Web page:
There is a consensus that the educational system in the United States is failing, but people argue whether modern teaching or classical education can better approach the problems besetting it. Although many goals are similar, the two theories differ widely in their approach to educating children. Additionally, the two views of education seem to polarize adherents into the modernist camp and the classic camp characterized by Judeo-Christian academies and homeschooling.

Classical Education Defined

This type of instruction dates back to the Egyptians and finds some of its highest traditions in the Greek methods of instruction. Simply put, it is a method of teaching based on the view that people have "the divine spark," or that they are made in the "Divine Image," and should be guided to their highest potential of wisdom and virtue. This is accomplished by exposing students to fine art and literature as well as classic philosophy in addition to the sciences. Today this type of instruction is found primarily in religious schools and in the homeschooling movement.

See our ranking of the 30 Best Small Colleges for a Classical Education.

How it Functions

Classical educators teach the Trivium (grammar, logic, and rhetoric), and the Quadrivium (geometry, astronomy, arithmetic, and music). According to the Circe Institute, music is taught because it is seen as the "door between the physical and the spiritual." The classical educator believes that when students listen to "mathematically sound" musical compositions, the order of mathematics "sings to the soul in a way that doesn't need to pass through the understanding." That doesn't mean that classically-educated students don't learn math principles, it only means that they are taught the underlying concept that math is a tool divinely used to construct the universe.

Students learn the natural sciences of biology, chemistry, and physics because all science rests upon these three. Biology is the understanding of why beings exist and why they change. Physics is the understanding of the forces that bring about that change. Chemistry is the examination of the elements that make up living things. Classical teaching also involves the human sciences of ethics and politics that are human behavior and the soul. Students learn from the philosophical and theological sciences. Two kinds of teaching methods are used: the mimetic which involves lecture and imitation, and Socratic which involves deep scrutiny and logical thought.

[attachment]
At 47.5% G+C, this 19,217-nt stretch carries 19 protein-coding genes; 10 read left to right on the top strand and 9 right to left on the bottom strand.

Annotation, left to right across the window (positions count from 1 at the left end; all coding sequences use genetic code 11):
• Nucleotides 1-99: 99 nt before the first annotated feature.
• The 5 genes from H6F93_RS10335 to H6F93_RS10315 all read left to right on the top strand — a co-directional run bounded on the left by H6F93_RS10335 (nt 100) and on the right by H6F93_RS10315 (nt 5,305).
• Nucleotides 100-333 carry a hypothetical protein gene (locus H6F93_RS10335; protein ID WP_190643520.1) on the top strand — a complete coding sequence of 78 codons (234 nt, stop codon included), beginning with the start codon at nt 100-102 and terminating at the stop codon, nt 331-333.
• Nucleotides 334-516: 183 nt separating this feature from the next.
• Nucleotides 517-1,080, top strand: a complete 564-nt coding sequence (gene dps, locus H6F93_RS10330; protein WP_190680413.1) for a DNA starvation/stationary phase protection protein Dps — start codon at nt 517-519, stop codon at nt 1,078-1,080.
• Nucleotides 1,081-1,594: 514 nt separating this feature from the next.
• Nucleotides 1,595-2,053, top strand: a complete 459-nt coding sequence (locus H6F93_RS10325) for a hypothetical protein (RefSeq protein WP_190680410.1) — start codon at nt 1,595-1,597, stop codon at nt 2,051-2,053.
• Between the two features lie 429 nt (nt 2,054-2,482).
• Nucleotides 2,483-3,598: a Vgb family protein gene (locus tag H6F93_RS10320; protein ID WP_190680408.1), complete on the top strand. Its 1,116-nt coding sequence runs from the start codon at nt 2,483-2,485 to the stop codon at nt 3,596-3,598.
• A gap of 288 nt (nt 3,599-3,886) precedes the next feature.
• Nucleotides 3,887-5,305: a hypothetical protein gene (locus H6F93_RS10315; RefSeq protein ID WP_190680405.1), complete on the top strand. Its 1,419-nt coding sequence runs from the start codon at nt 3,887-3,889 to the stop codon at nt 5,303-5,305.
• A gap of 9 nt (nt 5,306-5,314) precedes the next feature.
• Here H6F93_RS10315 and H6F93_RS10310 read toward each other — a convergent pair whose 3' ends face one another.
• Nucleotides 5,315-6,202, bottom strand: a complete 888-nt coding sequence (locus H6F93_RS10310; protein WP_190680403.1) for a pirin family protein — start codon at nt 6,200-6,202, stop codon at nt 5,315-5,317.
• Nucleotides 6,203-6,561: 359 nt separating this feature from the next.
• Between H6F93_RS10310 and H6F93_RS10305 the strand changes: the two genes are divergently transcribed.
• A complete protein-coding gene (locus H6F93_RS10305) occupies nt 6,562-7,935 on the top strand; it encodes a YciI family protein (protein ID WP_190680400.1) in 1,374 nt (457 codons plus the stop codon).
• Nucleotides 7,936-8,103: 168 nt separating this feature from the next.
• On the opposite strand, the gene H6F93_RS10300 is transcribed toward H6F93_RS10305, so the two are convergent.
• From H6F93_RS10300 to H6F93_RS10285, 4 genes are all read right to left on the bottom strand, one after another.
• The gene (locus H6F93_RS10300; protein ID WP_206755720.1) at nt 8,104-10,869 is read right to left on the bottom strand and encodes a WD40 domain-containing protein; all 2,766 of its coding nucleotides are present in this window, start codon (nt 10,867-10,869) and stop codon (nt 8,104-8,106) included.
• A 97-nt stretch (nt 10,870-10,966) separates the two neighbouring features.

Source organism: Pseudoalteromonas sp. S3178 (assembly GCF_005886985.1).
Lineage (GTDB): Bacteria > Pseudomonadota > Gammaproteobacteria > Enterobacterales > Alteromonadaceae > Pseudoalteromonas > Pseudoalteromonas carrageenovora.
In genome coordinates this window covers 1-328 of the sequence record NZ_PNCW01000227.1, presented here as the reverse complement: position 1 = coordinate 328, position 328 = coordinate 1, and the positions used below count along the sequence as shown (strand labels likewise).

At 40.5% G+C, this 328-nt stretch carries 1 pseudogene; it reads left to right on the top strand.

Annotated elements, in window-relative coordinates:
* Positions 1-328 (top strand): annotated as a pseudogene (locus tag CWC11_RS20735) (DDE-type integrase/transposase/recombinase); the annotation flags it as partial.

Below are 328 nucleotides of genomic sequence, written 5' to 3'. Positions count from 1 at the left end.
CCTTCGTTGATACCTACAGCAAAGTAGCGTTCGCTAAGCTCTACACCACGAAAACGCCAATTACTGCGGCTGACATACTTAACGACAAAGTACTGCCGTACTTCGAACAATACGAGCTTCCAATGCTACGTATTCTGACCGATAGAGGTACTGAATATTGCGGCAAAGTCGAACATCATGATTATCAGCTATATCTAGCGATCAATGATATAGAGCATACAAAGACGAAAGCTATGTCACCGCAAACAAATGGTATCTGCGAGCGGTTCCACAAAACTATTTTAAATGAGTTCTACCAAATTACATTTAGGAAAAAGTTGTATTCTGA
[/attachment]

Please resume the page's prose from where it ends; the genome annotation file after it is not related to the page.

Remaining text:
Differences from Modern Education

Modern education is student-centered, and technology-driven, allowing students to "teach one another" through learning groups and cohort methods. The goal is to produce an individual who can function in a highly technical and evidence-based environment. Although it is student-centered, there is less attention to the individual and more focus on "common core" goals. Classic instruction is teacher-centric in that an instructor guides regimented learning instead of acting as a facilitator for cohort discovery groups. The method focuses on the potential of individuals to nurture the "divine spark" that each has, and to reach the highest possible point of wisdom and virtue within their abilities. One of the things that separates the two thoughts is the down-to-earth matter of textbooks. There are few produced for the classic camp because the market is not as great as for the modern technical books. Classic learning employs fine art and literature as well as current curriculum materials.

Although most people agree that modern education in the United States is failing, fewer people know how to address the problem. America's students seem to be falling behind others in many fields worldwide. Approaches to the deficiency have included traditional education, Montessori and now classical education to prepare American students to compete on a global platform.